I did some thinking over the weekend, after I wrote the post about my learning plan. I looked at my project pipeline. I looked at what people were hiring me to do, and I reviewed the next few personal projects I’m working on. You know what I saw? No coding projects. Honestly, I shouldn’t. That’s no longer my core business. I turn down freelance jobs 90% of the time. But I still want to write code. I will have to for some of the online courses I’m taking. Luckily, there’s the whole idea of a “side hustle,” and since I made my side hustle my main gig last year, my side hustle has an opening.
7 months ago I took my business full-time. Being a freelancer for most of my life, and even doing it full-time for a while after college, I thought I had a pretty good handle on how things would work. But as it turns out, the product space is a lot harder to work in than the services space (for me). I’ve lamented over the last few months that it’s easier for me to sell one person on a $5,000 project, than 100 people on a $50 course. But after attending CaboPress and participating in an amazing Master Mind group, I was able to get some perspective and readjust. The Autumn and Winter have been much better than the Summer.
But what does that have to do with a new site I launched called Creator Courses? Everything! I decided that as well as do an intro course on Gutenberg, I would launch a new brand. Here’s how I did it, and why.
My course has been out for 6 weeks and I’ve been promoting it on social media and in my newsletter; if you subscribe to any of those places you know it’s currently available. The cat’s out of the bag. But that doesn’t mean I don’t have more to tell about it. See, I originally set out to make this an announcement post. The fanfare, the glitz, and the glamore. But man, there’s been a lot on my plate and when that happens, my blog is always the first to suffer. That’s OK though! I’m back and I’ll be making lots of more great content, starting with a question I usually ask people on my own podcast: how did I build my WordPress Development course?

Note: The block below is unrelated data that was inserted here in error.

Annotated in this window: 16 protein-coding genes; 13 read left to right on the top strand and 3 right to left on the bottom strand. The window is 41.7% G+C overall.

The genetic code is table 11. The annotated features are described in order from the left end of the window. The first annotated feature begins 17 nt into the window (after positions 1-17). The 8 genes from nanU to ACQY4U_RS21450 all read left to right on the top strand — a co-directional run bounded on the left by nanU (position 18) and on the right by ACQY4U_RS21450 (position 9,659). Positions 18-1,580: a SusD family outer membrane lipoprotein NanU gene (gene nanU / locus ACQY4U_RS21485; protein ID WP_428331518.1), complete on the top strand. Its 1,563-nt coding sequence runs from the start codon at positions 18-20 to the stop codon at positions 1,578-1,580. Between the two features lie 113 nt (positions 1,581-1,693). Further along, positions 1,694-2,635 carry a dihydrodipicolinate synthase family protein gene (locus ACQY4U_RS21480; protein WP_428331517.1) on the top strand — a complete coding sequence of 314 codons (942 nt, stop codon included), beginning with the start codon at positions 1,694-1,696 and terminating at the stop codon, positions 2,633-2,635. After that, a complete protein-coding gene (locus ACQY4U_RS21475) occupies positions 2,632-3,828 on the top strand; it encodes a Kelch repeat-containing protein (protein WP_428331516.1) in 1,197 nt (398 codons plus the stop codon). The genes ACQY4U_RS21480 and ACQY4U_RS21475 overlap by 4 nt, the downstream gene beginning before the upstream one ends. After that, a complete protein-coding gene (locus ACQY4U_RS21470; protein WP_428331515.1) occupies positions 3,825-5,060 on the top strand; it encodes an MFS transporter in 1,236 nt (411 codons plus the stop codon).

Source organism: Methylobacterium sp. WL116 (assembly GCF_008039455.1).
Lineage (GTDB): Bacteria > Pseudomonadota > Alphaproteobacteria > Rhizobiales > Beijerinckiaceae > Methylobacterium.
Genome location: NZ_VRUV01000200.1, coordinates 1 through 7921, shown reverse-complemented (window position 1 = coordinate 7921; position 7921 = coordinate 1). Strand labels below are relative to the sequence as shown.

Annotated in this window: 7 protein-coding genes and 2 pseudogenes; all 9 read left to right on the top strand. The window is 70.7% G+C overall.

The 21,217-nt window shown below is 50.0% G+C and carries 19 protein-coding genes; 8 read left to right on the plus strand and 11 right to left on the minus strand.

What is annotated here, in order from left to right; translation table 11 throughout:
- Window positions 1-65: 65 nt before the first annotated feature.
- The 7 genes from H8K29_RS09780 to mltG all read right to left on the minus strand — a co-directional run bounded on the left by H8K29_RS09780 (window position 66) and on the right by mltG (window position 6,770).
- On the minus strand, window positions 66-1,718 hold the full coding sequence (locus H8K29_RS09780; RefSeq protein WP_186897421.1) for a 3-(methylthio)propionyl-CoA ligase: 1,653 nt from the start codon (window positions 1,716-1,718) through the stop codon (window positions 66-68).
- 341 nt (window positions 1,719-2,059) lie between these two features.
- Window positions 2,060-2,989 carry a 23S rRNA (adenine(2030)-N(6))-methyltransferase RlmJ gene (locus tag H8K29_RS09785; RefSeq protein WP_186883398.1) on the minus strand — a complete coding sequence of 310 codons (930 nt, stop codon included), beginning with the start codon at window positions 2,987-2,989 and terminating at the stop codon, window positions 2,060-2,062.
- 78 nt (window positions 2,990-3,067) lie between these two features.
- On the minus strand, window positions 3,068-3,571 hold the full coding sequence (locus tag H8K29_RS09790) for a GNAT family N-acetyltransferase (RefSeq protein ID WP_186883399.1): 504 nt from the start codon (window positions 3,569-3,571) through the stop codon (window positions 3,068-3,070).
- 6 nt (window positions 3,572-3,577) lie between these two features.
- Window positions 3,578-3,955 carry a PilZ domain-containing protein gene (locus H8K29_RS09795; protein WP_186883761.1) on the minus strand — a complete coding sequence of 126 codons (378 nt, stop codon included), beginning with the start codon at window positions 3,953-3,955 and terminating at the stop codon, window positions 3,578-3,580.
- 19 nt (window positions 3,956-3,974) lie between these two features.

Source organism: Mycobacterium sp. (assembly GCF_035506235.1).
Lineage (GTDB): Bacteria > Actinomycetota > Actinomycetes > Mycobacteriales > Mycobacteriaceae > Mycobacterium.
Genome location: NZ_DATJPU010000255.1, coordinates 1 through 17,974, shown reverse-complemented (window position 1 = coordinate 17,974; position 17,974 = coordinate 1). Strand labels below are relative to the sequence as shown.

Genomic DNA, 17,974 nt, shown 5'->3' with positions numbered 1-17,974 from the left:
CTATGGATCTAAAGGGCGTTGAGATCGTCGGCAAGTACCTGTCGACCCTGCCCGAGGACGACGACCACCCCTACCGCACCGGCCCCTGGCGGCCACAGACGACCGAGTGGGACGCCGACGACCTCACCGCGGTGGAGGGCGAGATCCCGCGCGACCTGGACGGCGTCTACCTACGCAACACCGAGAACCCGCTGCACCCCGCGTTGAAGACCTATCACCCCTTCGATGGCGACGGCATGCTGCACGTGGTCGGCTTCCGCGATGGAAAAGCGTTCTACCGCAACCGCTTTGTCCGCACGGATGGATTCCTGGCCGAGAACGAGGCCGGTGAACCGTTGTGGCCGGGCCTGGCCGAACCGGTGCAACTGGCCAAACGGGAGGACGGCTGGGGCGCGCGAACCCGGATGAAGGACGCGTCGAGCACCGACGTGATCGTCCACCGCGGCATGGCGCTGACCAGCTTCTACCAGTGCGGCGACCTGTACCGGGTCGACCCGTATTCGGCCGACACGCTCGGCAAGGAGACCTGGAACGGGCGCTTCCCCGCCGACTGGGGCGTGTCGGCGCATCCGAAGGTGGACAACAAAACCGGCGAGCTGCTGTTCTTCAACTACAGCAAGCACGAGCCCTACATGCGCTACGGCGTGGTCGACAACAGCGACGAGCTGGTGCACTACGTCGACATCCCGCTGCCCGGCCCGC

Over at the Crowd Favorite blog, I wrote up a post about an interesting problem I solved recently. I laid out everything you need to know there, but it involves downloading a HUGE database and putting WP-CLI to good use. If you haven’t used it before and you do development with WordPress, it’s super valuable. Anyway, check out the post – it’s a good one!
The other day I was working on a problem where I wanted to check if a website was using a specific browser (in this case IE) and version (in this case 9 or below). I came up with 2 functions that would serve an a nice, reusable check for both. These can also be extended to check for other browsers or versions, or even accept custom regular expressions.
When creating a WordPress theme, it’s best practice to use
wp_enqueue_style for adding all stylesheets, including
style.css. At first glance, this can pose a challenge if you want to conditionally include CSS based on the browser (like IE-only styles, for example). Luckily, there is a quick way to do this in WordPress using
global $wp_styles; wp_enqueue_style( 'jlc_ie_styles',get_template_directory_uri() . 'css/ie-style.css', array(), '1.0.0' ); $wp_styles->add_data( 'jlc_ie_styles', 'conditional', 'IE' );
The code above calls on the
$wp-styles class to associate our IE-only stylesheet (by tag/name/slug) with a condition, the condition being “IE.” If you wanted IE 9 and below, you could do this:
$wp_styles->add_data( 'jlc_ie_styles', 'conditional', 'lte IE 9' );
This is a great (and best practice) way to conditionally call styles. You can see more examples with comments over in this gist by wpscholar.
I was working on a problem last week in WordPress where the caption for an image was extending the whole width of the container, not staying the width of the image. This make sense – the image is inside the
.wp-caption container. So how to we fix it? Let me tell you!
If you’ve done a Google Search on your mobile device recently, you may have noticed that Google adds a bit of text in the search results alerting you to the fact that a website is (or is not) mobile friendly. This can have a big impact on your website’s search ranking.